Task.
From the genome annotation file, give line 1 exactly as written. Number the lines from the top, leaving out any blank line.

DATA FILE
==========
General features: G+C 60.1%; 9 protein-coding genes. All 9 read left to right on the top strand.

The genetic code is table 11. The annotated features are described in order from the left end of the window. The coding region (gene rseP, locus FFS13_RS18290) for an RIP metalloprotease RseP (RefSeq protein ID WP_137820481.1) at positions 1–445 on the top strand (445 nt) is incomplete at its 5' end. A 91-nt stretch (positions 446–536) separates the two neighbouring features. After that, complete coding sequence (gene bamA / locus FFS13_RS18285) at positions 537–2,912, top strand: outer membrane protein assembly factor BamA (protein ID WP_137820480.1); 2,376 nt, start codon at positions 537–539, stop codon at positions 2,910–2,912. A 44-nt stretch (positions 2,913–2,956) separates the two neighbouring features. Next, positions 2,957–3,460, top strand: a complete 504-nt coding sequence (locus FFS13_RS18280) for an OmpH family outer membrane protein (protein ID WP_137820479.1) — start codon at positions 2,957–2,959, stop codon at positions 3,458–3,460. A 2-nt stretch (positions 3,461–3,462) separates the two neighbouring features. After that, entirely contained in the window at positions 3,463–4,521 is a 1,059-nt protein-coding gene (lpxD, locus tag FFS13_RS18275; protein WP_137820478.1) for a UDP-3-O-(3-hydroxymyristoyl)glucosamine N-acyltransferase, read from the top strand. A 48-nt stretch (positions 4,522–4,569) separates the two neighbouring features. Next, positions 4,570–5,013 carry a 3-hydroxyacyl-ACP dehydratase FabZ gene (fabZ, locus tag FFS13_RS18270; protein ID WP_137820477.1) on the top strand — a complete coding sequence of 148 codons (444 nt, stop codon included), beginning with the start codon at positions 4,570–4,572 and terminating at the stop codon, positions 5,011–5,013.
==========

General features: G+C 60.1%; 9 protein-coding genes. All 9 read left to right on the top strand.